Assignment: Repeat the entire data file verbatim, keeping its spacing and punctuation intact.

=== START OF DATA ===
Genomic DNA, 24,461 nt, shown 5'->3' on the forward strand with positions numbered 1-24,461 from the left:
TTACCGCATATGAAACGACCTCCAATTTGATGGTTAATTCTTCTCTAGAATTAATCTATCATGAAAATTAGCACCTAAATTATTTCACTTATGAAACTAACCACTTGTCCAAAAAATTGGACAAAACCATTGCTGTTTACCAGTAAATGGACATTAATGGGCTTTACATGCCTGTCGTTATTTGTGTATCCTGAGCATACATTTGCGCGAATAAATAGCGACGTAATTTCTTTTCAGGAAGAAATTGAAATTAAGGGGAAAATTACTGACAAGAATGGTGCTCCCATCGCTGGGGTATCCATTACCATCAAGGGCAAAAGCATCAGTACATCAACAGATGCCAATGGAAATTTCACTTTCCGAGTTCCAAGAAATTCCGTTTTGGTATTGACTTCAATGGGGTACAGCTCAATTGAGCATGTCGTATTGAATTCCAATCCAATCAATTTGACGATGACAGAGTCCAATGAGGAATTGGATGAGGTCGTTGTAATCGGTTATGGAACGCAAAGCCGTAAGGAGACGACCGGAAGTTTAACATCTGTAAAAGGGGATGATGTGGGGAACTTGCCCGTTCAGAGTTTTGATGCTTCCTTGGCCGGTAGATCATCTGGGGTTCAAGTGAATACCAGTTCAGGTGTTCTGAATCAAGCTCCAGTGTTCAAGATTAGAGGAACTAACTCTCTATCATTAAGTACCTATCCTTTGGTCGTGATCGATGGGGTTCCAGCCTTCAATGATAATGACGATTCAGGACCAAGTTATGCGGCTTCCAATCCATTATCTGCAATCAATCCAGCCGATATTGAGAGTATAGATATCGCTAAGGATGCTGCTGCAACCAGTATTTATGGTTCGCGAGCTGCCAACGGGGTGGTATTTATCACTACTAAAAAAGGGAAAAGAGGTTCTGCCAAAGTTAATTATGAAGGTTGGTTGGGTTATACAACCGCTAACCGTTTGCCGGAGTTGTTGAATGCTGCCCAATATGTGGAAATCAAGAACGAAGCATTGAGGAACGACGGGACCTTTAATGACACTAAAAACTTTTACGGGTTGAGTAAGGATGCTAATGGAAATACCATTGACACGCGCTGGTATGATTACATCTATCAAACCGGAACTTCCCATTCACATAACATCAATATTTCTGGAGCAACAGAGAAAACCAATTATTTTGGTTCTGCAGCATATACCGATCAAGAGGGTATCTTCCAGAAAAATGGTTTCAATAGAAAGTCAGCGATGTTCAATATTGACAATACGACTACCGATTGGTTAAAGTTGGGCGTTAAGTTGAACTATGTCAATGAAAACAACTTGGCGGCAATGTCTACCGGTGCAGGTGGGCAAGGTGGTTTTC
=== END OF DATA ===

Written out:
Genomic DNA, 24,461 nt, shown 5'->3' on the forward strand with positions numbered 1-24,461 from the left:
TTACCGCATATGAAACGACCTCCAATTTGATGGTTAATTCTTCTCTAGAATTAATCTATCATGAAAATTAGCACCTAAATTATTTCACTTATGAAACTAACCACTTGTCCAAAAAATTGGACAAAACCATTGCTGTTTACCAGTAAATGGACATTAATGGGCTTTACATGCCTGTCGTTATTTGTGTATCCTGAGCATACATTTGCGCGAATAAATAGCGACGTAATTTCTTTTCAGGAAGAAATTGAAATTAAGGGGAAAATTACTGACAAGAATGGTGCTCCCATCGCTGGGGTATCCATTACCATCAAGGGCAAAAGCATCAGTACATCAACAGATGCCAATGGAAATTTCACTTTCCGAGTTCCAAGAAATTCCGTTTTGGTATTGACTTCAATGGGGTACAGCTCAATTGAGCATGTCGTATTGAATTCCAATCCAATCAATTTGACGATGACAGAGTCCAATGAGGAATTGGATGAGGTCGTTGTAATCGGTTATGGAACGCAAAGCCGTAAGGAGACGACCGGAAGTTTAACATCTGTAAAAGGGGATGATGTGGGGAACTTGCCCGTTCAGAGTTTTGATGCTTCCTTGGCCGGTAGATCATCTGGGGTTCAAGTGAATACCAGTTCAGGTGTTCTGAATCAAGCTCCAGTGTTCAAGATTAGAGGAACTAACTCTCTATCATTAAGTACCTATCCTTTGGTCGTGATCGATGGGGTTCCAGCCTTCAATGATAATGACGATTCAGGACCAAGTTATGCGGCTTCCAATCCATTATCTGCAATCAATCCAGCCGATATTGAGAGTATAGATATCGCTAAGGATGCTGCTGCAACCAGTATTTATGGTTCGCGAGCTGCCAACGGGGTGGTATTTATCACTACTAAAAAAGGGAAAAGAGGTTCTGCCAAAGTTAATTATGAAGGTTGGTTGGGTTATACAACCGCTAACCGTTTGCCGGAGTTGTTGAATGCTGCCCAATATGTGGAAATCAAGAACGAAGCATTGAGGAACGACGGGACCTTTAATGACACTAAAAACTTTTACGGGTTGAGTAAGGATGCTAATGGAAATACCATTGACACGCGCTGGTATGATTACATCTATCAAACCGGAACTTCCCATTCACATAACATCAATATTTCTGGAGCAACAGAGAAAACCAATTATTTTGGTTCTGCAGCATATACCGATCAAGAGGGTATCTTCCAGAAAAATGGTTTCAATAGAAAGTCAGCGATGTTCAATATTGACAATACGACTACCGATTGGTTAAAGTTGGGCGTTAAGTTGAACTATGTCAATGAAAACAACTTGGCGGCAATGTCTACCGGTGCAGGTGGGCAAGGTGGTTTTC